Now that the swirl of CES craziness has died down, we're going back to our regularly scheduled release roundups. Our inbox has collected announcements from Antec, Eurocom, and Lian-Li this week.
- Antec broadens gaming line with Six Hundred V2 case. Not content with the new goodies it showed us at CES, Antec has followed up by introducing the Six Hundred V2, a mid-range enthusiast enclosure with a window, an upside-down layout, a motherboard tray cut-out behind the CPU, and a "cable management compartment for tidier routing." There's also a hot-swappable hard-drive caddy at the front and a big 200-mm fan at the top.
- Eurocom unleashes the 15" Eurocom Racer. If you're familiar with Eurocom, you'll know the company has a good number of chunky workstation laptops under its belt. This latest one, the 15.6" Racer, takes things to the next level by incorporating Intel's new dual- and quad-core Sandy Bridge processors. It also supports up to 32GB of RAM, up to two solid-state or mechanical drives, and MXM 3.0 graphics modules wth GPU options up to the GeForce GTX 485M. As a nice touch for workstation users, Eurocom has also gone with a 1920x1080 display panel. None of that 1366x768 nonsense here, thank you very much.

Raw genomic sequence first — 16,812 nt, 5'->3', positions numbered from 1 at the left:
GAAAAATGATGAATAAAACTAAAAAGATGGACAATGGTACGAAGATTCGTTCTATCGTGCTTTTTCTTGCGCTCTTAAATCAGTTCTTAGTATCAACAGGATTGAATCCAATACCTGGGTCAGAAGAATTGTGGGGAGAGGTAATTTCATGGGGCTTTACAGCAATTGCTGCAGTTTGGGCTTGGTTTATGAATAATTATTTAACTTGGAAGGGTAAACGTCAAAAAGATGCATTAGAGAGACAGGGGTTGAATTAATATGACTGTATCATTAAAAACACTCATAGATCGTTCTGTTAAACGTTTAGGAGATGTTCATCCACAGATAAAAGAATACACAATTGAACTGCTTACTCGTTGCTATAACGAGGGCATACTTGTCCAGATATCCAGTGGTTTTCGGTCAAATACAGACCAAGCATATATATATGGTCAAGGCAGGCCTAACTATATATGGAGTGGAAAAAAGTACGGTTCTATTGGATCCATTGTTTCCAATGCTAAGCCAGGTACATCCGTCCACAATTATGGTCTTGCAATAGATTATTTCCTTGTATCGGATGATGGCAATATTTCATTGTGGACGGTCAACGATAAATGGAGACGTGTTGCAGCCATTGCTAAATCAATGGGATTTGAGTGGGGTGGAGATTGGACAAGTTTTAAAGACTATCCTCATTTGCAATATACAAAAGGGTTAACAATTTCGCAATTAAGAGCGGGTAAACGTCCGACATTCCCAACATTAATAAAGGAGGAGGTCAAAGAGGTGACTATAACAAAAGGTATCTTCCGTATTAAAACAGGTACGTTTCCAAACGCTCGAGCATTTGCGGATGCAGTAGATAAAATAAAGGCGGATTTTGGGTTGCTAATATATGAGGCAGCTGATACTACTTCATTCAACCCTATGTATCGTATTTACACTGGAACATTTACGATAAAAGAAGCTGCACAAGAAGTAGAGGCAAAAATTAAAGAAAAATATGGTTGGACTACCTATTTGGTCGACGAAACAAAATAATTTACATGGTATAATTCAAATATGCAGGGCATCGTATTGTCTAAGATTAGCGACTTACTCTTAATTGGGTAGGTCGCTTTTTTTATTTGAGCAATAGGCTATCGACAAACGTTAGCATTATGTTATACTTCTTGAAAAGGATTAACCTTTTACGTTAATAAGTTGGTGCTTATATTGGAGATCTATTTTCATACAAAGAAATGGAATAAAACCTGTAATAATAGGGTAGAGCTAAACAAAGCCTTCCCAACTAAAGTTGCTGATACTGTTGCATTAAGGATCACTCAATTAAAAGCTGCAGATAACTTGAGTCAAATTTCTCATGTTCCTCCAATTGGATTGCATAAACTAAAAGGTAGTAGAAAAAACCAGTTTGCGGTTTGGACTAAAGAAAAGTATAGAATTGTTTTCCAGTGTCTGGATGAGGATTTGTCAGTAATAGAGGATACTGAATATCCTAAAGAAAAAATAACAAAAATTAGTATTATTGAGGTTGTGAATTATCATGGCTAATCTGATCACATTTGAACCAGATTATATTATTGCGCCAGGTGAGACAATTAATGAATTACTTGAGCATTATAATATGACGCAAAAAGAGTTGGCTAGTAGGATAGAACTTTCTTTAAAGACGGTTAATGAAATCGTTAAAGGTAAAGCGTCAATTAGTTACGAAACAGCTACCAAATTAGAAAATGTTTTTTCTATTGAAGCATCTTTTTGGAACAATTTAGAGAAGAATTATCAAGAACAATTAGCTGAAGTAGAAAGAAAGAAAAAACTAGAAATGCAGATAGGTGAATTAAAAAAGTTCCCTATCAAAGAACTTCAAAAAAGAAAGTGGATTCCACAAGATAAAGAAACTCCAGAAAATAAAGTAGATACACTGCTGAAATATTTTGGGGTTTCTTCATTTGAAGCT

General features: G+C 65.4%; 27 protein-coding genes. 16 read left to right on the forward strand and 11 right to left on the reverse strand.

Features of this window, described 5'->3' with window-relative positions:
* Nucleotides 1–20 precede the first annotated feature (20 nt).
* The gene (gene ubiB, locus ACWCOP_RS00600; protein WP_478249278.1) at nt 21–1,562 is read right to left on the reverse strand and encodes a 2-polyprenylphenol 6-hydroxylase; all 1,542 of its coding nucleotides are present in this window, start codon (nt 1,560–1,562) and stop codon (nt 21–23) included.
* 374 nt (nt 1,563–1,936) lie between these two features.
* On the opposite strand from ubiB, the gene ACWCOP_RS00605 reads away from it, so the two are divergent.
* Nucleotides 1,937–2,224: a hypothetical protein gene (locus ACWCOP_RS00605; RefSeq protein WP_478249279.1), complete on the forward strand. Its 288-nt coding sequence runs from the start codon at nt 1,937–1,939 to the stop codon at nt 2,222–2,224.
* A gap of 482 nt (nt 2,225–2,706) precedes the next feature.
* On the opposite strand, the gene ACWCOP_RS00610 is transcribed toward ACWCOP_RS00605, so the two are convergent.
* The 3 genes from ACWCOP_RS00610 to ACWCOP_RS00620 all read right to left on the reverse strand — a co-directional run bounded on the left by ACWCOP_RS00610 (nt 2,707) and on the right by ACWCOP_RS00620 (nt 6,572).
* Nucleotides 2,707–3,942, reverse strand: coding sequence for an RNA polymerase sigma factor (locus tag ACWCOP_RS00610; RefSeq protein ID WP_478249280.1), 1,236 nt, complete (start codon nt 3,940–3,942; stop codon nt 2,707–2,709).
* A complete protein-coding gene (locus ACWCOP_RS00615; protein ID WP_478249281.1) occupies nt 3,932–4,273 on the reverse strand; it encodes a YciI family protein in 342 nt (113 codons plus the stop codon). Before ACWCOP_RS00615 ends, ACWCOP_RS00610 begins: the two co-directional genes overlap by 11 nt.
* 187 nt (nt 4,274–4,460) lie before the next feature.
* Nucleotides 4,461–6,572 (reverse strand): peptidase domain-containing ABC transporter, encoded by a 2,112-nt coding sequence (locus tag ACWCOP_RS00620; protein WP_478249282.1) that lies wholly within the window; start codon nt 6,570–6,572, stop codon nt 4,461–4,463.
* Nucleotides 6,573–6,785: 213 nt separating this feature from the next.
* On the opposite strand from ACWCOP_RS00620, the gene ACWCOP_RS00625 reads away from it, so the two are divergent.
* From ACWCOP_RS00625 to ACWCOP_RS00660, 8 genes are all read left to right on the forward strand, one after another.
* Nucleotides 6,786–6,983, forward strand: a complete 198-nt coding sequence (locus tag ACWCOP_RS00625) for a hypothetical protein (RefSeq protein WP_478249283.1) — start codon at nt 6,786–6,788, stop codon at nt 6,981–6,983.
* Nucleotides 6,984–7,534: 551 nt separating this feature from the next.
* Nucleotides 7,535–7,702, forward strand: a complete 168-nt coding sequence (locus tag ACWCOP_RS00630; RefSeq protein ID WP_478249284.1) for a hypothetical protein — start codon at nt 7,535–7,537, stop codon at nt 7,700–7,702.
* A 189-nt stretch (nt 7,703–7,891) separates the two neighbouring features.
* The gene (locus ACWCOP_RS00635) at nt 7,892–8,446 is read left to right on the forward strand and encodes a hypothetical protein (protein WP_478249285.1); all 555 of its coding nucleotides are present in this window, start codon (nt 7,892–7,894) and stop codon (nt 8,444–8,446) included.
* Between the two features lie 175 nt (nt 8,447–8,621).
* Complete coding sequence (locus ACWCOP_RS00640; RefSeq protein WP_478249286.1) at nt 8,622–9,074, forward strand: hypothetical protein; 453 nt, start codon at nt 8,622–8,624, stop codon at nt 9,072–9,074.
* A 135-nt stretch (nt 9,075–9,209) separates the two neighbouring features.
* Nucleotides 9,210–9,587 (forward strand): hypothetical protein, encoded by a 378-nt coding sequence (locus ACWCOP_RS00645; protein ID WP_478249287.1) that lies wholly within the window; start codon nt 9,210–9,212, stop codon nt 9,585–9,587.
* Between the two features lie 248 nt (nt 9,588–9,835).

- Lancool releases three new PC cases at once. What would you do if you had a million dollars? If you answered "three cases at the same time," you might like Lancool's latest announcement. The Lian-Li subsidiary has simultaneously introduced the $78 PC-K57, the $97 PC-K59, and the $128 PC-K63, which together make up the First Knight series. All three cases have upside-down internal layouts, sideways hard-drive cages, holes for cable routing behind the motherboard tray, and USB 3.0 ports on the external bezel. The PC-K57 has fewer bays than the others. Meanwhile, the PC-K59 and PC-K63 are pretty similar—the latter just has a window, LED front fans, and black guts added to the mix. Look for these in stores in early March.
Try as case makers might to be trendy, I'm still not into the whole case-window thing. My computers spend most of their lifetimes tucked away under my desk, where a window would do little good apart from perhaps letting me know when I need to dust the inside. I'd be much happier if more case makers copied Antec's P180 and P190 series by offering composite panels to minimize vibration and noise.